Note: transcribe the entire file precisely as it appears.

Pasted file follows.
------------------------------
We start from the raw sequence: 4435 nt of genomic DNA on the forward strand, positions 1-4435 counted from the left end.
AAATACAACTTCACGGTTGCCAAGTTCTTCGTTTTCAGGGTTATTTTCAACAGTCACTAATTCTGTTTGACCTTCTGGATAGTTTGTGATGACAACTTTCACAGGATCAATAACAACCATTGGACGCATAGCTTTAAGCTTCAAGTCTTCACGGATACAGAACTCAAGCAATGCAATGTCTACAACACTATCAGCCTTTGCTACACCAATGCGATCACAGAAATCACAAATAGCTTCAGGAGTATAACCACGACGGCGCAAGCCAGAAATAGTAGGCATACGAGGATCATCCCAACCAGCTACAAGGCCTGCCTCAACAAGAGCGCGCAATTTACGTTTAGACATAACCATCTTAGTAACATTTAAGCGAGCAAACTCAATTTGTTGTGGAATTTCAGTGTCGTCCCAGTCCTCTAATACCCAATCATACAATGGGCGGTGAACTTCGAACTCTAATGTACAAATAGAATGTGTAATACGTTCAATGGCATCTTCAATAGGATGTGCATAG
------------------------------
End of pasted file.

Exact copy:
We start from the raw sequence: 4435 nt of genomic DNA on the forward strand, positions 1-4435 counted from the left end.
AAATACAACTTCACGGTTGCCAAGTTCTTCGTTTTCAGGGTTATTTTCAACAGTCACTAATTCTGTTTGACCTTCTGGATAGTTTGTGATGACAACTTTCACAGGATCAATAACAACCATTGGACGCATAGCTTTAAGCTTCAAGTCTTCACGGATACAGAACTCAAGCAATGCAATGTCTACAACACTATCAGCCTTTGCTACACCAATGCGATCACAGAAATCACAAATAGCTTCAGGAGTATAACCACGACGGCGCAAGCCAGAAATAGTAGGCATACGAGGATCATCCCAACCAGCTACAAGGCCTGCCTCAACAAGAGCGCGCAATTTACGTTTAGACATAACCATCTTAGTAACATTTAAGCGAGCAAACTCAATTTGTTGTGGAATTTCAGTGTCGTCCCAGTCCTCTAATACCCAATCATACAATGGGCGGTGAACTTCGAACTCTAATGTACAAATAGAATGTGTAATACGTTCAATGGCATCTTCAATAGGATGTGCATAG